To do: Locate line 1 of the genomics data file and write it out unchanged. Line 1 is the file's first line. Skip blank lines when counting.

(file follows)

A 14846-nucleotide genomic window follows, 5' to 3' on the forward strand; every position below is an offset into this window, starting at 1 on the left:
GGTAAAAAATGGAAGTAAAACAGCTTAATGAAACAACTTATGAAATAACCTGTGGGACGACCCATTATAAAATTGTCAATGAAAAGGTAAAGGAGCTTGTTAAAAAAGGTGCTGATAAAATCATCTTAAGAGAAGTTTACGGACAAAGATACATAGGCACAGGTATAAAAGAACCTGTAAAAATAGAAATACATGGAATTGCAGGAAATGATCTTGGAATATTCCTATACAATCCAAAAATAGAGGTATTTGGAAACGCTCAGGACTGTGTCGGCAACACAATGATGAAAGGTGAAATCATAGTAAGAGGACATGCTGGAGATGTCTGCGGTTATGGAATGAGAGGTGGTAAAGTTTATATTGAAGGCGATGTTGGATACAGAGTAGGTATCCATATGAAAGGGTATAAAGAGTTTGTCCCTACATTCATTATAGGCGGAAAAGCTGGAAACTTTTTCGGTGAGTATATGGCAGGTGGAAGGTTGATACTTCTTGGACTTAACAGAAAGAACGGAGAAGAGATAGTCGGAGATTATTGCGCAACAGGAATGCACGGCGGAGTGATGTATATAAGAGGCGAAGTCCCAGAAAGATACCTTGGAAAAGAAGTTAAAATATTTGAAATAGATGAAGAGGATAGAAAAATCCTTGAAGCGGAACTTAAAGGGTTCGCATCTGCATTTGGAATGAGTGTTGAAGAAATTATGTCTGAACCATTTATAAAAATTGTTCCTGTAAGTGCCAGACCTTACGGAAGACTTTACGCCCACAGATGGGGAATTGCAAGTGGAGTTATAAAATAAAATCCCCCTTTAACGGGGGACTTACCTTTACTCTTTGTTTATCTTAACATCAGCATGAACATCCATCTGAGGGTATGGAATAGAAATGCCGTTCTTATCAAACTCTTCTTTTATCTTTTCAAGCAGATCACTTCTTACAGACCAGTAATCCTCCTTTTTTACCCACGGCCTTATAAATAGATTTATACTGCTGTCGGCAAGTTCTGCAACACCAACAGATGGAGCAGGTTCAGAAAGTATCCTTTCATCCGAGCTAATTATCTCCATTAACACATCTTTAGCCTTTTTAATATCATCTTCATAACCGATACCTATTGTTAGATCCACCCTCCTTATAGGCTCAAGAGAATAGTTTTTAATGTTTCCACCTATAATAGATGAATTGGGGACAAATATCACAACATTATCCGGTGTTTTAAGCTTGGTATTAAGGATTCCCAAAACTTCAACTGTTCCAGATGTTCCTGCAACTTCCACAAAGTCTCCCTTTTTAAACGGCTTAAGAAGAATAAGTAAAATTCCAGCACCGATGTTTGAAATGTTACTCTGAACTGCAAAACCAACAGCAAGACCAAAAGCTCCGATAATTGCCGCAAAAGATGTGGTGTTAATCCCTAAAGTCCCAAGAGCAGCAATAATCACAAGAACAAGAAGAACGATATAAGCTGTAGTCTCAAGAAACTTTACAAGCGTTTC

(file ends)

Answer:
A 14846-nucleotide genomic window follows, 5' to 3' on the forward strand; every position below is an offset into this window, starting at 1 on the left: